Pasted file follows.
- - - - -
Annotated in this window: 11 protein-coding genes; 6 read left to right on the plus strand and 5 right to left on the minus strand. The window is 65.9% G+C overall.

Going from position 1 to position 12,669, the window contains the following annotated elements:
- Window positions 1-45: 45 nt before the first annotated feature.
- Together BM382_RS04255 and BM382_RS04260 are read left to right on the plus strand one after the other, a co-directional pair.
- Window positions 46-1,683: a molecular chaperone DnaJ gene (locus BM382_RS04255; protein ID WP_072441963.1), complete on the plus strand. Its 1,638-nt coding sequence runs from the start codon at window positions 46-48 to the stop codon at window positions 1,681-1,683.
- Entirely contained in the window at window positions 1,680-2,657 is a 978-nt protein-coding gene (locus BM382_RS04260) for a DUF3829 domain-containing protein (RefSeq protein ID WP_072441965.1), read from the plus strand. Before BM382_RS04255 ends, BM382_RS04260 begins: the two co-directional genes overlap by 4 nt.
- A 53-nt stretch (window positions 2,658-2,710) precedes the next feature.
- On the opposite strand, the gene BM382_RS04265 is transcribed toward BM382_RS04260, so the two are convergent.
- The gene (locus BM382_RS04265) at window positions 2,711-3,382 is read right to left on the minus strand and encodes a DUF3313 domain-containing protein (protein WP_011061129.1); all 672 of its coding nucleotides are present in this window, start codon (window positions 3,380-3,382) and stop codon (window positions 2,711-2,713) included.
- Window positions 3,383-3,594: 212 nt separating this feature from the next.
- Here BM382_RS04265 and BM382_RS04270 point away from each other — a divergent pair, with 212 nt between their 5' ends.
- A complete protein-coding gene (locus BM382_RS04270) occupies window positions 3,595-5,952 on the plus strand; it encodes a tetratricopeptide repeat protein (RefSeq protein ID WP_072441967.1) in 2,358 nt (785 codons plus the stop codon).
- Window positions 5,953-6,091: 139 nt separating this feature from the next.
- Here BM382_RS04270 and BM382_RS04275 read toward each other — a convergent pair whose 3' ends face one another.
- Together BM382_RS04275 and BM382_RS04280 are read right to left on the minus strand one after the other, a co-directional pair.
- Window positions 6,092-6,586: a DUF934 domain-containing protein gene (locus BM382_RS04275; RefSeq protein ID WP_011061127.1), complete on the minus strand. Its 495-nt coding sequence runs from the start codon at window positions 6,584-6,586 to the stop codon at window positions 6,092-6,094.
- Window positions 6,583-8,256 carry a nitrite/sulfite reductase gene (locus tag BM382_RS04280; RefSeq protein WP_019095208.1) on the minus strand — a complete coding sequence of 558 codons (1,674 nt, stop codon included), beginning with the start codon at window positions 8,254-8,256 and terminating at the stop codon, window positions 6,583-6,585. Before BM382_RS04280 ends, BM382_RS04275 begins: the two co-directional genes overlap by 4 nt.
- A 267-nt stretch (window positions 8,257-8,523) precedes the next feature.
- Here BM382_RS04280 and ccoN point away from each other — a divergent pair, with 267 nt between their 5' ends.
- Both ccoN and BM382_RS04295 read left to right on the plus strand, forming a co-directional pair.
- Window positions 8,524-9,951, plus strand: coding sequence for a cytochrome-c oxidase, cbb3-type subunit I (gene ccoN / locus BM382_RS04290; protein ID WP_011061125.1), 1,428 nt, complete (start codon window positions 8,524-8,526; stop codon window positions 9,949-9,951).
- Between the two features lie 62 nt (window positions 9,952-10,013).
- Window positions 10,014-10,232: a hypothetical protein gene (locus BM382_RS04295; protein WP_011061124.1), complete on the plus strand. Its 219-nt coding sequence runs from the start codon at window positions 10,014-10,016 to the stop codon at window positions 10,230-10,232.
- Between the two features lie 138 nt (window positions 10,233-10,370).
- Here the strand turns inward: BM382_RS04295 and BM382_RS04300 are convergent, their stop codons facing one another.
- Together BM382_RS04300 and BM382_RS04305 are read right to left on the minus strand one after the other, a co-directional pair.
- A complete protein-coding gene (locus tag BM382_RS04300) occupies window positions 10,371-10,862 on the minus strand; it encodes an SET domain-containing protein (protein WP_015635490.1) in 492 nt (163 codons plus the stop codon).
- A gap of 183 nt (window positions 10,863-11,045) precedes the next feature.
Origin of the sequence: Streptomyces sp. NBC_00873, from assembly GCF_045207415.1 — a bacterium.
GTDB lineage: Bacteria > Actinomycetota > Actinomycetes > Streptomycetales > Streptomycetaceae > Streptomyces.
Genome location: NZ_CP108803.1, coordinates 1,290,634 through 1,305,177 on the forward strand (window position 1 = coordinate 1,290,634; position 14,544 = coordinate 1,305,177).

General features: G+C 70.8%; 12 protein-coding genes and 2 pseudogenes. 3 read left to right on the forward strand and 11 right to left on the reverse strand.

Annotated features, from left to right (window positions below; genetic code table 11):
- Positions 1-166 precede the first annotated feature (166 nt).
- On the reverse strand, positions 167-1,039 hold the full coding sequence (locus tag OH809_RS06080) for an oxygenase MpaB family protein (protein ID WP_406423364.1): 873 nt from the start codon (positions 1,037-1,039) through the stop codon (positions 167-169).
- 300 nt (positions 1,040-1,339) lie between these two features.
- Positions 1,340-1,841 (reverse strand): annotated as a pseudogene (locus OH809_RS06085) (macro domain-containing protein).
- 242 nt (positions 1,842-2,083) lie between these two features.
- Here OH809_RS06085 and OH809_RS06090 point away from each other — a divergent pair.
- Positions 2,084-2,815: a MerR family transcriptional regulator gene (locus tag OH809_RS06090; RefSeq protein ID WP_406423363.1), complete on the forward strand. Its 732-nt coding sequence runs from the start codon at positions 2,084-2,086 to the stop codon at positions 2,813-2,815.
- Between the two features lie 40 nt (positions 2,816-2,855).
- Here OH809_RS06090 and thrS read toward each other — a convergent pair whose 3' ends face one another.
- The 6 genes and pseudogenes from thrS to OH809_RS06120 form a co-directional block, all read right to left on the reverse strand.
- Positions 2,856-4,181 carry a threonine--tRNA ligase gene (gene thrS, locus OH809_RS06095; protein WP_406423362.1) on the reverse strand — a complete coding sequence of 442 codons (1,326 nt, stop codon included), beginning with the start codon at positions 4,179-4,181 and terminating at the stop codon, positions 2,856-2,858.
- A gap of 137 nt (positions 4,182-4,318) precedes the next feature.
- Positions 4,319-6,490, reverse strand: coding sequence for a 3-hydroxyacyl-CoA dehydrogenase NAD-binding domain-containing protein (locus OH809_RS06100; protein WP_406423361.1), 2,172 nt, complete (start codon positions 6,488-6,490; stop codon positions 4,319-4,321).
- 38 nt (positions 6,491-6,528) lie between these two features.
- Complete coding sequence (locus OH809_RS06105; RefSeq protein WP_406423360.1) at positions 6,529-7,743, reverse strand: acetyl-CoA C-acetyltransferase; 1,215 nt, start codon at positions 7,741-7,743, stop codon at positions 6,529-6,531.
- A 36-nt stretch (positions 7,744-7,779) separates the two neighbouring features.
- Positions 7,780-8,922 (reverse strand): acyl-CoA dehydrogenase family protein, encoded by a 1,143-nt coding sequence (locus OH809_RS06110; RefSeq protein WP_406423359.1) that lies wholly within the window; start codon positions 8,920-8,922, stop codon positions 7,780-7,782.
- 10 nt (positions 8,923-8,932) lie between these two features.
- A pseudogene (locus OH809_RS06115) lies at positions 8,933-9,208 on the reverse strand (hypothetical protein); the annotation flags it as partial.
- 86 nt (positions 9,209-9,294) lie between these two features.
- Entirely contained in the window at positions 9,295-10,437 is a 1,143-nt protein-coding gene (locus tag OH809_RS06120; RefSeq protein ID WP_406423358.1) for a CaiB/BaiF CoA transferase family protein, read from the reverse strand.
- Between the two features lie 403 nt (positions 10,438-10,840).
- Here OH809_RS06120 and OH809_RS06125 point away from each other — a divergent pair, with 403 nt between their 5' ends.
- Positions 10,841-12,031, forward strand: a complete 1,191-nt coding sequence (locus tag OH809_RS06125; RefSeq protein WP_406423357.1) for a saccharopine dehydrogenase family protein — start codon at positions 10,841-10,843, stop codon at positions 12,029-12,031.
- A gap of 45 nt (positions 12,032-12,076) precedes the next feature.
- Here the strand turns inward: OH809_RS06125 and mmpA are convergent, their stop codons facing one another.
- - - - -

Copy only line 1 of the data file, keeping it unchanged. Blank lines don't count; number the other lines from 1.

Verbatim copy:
Annotated in this window: 11 protein-coding genes; 6 read left to right on the plus strand and 5 right to left on the minus strand. The window is 65.9% G+C overall.